In all his professional dealings which I have observed he seems to be a fair and generous person.He has never (that I have heard of) abused his power and behind the scenes I have even seen him use it to protect and encourage vulnerable students after a student came to him for help.
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So she might avoid indulging in feelings of great superiority because such feelings make her feel vainglorious or selfish or megalomaniacal or arrogant, etc. But when you do not viscerally of those power differentials and their possible perils.
This makes it easier for you to fail to take proper care about the ways that those power differentials put extra burdens of responsibility on you to make sure you are benefitting, rather than harming, those who your power affects.
At one of the many schools where I have either taught or studied (I’m being as vague as possible to minimize people’s abilities to accurately guess who I am talking about—please don’t try, it’s not important), there is a powerful professor whose actions show he cares quite a bit about students.
But at the same time his personality is extremely intimidating.
a communication that makes you afraid to try something Familiarity information: INTIMIDATION used as a noun is uncommon.
Meaning: The act of intimidating a weaker person to make them do something Classified under: Nouns denoting acts or actions Synonyms: bullying; intimidation Hypernyms ("intimidation" is a kind of...): aggression (deliberately unfriendly behavior) Hyponyms (each of the following is a kind of "intimidation"): frightening; terrorisation; terrorization (the act of inspiring with fear) Meaning: The feeling of discouragement in the face of someone's superior fame or wealth or status etc.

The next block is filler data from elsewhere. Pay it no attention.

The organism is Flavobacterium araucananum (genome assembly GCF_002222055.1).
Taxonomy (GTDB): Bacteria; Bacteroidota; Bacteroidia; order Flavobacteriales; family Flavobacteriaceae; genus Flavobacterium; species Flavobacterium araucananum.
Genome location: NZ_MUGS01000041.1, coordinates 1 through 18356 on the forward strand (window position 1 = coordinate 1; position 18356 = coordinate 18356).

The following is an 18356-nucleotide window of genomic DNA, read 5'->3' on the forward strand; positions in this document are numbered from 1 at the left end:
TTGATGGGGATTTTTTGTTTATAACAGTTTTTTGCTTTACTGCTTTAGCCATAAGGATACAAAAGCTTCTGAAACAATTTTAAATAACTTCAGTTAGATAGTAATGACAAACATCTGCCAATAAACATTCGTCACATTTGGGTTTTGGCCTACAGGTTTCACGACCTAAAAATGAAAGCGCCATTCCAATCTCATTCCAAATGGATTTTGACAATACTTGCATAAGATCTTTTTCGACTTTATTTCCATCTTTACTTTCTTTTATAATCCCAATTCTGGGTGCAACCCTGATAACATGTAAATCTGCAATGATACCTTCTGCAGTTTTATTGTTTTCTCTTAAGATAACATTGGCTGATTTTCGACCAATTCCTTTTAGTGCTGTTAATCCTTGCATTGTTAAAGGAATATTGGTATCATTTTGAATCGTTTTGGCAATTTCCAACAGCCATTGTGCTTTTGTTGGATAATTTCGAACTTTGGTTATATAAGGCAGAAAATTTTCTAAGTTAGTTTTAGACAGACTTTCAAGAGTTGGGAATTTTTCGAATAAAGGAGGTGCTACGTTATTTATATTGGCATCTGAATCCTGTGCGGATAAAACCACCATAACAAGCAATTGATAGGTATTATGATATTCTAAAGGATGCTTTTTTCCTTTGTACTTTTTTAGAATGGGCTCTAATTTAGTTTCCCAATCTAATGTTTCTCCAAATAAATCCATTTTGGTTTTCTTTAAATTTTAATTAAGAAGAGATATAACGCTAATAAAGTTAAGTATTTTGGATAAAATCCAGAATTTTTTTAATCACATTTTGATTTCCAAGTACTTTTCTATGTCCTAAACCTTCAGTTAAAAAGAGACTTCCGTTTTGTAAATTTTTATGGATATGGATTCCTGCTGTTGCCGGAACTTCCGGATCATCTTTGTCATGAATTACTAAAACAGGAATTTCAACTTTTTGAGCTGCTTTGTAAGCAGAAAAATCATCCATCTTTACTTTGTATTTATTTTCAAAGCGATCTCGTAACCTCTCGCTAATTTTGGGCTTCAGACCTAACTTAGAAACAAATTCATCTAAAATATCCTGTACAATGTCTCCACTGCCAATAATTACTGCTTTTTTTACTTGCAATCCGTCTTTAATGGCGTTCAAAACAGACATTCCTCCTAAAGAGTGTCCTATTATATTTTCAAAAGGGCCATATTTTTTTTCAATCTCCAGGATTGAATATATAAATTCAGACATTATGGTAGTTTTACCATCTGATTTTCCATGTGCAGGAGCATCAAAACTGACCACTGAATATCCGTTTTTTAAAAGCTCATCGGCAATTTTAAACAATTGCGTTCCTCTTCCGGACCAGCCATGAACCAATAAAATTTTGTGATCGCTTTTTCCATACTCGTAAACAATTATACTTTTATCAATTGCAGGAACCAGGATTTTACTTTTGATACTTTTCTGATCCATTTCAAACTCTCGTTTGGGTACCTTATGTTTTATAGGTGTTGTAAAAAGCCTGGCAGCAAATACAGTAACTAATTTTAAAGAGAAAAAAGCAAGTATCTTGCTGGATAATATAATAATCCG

It is very easy for him to come off as confrontational, dismissive, and flat out discouragingly critical.
I once mentioned this to a tenured professor, a professor older and much more senior than I, and he laughed and said, “you know, I was just out talking with him and I felt like I was 12 years old again, trying to please my father.”Now I have heard secondhand that this imposing professor has apparently been told a couple times that he intimidates people and his response apparently was amused bewilderment.
It is easiest for powerful people to unthinkingly hurt less powerful people because in those cases ramifications to the powerful are least likely to come or are least likely to be potent should they come at all.
One thing I have noticed is that an internalized sense of false modesty helps people underestimate their own power.
Sometimes they come off as rude or crass, but really it's just their independent ideology and mindset that rubs people the wrong way from time to time.